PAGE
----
Newsletter of ISA (International sociological association) – Research Committee on sociology of migration, Autumn 2012.
Academia in general has become a worldwide market. Migration studies in particular have also become a worldwide market. Markets always imply competition for leadership or at least for an increase in each participant’s share of that market. In nowadays’ competition in the global migration studies market, as in other branches of the academic market, it is crucial to be intensively productive and highly visible. All of us, and our work, are regularly assessed, evaluated, monitored and our careers depend on the results of these exercises. The number of our publications matters. But the number of our publications in highly ranked international journals matters more. Being involved in the local and national academic life matters. But travelling across the globe to be in the “academic places to be” in international migration studies matters much more. Raising money locally matters. But getting huge supranational grants matters more. Being in the local media matters. But being called as an expert in global media matters more.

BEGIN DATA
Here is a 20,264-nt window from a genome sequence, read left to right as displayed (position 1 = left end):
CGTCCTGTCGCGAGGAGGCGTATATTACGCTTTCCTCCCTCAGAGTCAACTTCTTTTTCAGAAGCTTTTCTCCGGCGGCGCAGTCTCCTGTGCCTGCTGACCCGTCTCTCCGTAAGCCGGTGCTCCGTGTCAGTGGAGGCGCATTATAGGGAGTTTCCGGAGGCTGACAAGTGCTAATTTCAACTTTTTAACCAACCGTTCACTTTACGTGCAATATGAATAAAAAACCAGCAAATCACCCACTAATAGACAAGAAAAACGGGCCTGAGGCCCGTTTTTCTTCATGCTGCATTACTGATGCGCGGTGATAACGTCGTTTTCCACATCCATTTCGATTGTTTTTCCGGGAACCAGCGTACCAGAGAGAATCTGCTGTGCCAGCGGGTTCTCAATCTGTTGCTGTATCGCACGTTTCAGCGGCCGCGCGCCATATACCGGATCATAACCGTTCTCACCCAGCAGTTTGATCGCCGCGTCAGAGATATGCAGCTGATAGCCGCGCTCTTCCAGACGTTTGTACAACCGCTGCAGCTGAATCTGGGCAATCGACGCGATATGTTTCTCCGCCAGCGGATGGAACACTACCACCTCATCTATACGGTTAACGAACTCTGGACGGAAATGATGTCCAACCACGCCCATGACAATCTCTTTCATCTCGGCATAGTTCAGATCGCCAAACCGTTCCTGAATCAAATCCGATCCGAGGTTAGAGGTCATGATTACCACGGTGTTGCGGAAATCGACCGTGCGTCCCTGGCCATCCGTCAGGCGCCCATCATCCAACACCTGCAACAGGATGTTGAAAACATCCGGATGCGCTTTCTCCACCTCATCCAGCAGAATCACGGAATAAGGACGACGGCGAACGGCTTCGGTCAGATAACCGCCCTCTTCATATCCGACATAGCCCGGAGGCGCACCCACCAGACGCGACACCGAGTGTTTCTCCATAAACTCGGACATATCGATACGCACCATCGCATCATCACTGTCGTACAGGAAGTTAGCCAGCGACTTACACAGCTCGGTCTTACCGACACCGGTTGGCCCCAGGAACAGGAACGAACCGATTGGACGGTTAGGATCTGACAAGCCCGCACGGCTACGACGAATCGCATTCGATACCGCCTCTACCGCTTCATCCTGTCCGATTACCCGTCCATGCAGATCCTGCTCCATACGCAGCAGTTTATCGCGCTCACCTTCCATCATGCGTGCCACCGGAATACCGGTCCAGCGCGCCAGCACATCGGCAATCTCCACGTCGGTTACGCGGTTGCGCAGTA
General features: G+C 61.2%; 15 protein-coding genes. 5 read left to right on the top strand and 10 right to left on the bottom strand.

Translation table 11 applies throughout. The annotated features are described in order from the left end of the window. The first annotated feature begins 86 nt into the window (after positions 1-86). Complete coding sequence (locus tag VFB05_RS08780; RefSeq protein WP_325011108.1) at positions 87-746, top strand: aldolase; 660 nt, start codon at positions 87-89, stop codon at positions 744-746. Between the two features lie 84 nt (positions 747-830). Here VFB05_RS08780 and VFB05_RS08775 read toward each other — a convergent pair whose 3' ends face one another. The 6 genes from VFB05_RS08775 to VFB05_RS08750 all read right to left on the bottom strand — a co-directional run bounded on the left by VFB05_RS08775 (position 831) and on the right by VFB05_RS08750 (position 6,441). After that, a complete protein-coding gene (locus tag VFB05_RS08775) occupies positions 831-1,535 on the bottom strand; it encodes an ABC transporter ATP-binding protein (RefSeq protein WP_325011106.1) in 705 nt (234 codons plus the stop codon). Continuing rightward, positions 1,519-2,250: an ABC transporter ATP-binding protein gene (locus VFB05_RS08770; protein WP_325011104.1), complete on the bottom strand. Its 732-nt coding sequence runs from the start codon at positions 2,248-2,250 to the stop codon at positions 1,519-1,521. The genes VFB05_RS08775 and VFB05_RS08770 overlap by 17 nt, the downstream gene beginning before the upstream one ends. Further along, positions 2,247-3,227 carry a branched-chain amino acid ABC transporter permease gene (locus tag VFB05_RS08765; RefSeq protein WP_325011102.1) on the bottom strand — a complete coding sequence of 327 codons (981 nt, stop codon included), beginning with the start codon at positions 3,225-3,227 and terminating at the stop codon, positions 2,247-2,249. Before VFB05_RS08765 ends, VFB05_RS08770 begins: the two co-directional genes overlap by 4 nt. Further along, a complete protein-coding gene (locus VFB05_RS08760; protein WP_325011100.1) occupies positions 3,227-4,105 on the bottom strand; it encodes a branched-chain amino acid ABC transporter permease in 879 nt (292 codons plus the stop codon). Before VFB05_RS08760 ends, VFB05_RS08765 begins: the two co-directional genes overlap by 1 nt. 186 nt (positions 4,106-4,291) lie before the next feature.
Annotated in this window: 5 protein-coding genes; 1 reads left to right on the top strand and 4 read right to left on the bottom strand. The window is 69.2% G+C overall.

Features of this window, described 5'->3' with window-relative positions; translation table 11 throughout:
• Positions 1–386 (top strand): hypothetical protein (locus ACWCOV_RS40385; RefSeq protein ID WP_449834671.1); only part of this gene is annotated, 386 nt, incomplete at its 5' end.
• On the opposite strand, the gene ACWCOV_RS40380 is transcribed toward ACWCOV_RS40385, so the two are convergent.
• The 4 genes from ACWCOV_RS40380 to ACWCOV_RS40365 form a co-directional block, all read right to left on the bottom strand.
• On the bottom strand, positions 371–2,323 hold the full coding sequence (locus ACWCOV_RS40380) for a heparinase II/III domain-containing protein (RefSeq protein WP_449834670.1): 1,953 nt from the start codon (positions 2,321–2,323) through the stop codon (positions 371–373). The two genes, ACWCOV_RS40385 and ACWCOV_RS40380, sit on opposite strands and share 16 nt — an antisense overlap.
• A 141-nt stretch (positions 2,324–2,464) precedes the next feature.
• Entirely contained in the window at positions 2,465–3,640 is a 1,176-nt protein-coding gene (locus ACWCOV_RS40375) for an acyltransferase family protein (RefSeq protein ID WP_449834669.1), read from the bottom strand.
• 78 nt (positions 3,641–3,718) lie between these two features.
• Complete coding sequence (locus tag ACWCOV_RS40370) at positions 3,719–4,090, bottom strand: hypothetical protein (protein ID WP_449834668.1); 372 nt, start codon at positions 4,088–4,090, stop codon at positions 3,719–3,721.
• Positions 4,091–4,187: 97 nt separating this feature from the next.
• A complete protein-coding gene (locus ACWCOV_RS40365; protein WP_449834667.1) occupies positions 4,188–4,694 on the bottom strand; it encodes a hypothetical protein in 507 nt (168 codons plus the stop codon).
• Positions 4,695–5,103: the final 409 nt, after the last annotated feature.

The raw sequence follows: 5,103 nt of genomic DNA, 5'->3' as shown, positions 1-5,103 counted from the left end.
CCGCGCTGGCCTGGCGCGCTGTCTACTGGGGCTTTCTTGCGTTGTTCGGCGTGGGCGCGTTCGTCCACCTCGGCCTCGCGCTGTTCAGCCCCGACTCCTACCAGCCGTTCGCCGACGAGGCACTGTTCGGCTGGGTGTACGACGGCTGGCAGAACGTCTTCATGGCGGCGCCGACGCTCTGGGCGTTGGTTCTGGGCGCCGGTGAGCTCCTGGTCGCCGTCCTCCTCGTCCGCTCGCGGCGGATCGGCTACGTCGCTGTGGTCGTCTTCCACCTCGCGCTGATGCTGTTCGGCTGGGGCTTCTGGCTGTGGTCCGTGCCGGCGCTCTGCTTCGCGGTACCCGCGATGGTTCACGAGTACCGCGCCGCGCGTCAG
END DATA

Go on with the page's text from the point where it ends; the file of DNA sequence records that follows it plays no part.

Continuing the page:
Clearly, the ascent to academic leadership is steep in migration studies too. Gaining shares of the market is increasingly difficult. Clearly, it is not enough to produce solid and serious research to do so. One has to make a buzz! One come to come up with something apparently new and flashy, be it a concept, a theory and (for the most self-confident) of us, a new paradigm in order to open all the gates and become a star on the global migration studies market. This is a reason why conceptual, theoretical and even paradigmatic fashions and trends develop constantly. This is fine! We all want to improve our understanding of the causes and consequences of the various forms of human movements on earth. But many times, the so-called new developments in migration studies seem to be more aesthetic than substantial. For example, migration is apparently now too old-fashioned to be of any use – we need to replace it with a new mobility paradigm. Today people would not migrate anymore – they would be mobile! And we would need a new paradigm to make sense of the new forms of mobility. Of course, in this brief column, I can only oversimplify the issue but the point I am trying to make is rather simple. The rules of the migration studies global academic market stimulate us more to put “old wine in new bottles” than to take the time to make new wine first and then to discuss where to store the wine. The first strategy potentially allows for more visibility and quicker on the academic migration studies market;, while the second strategy probably closer to an interesting vision of “slow science” is certainly less rewarding at least in the short term.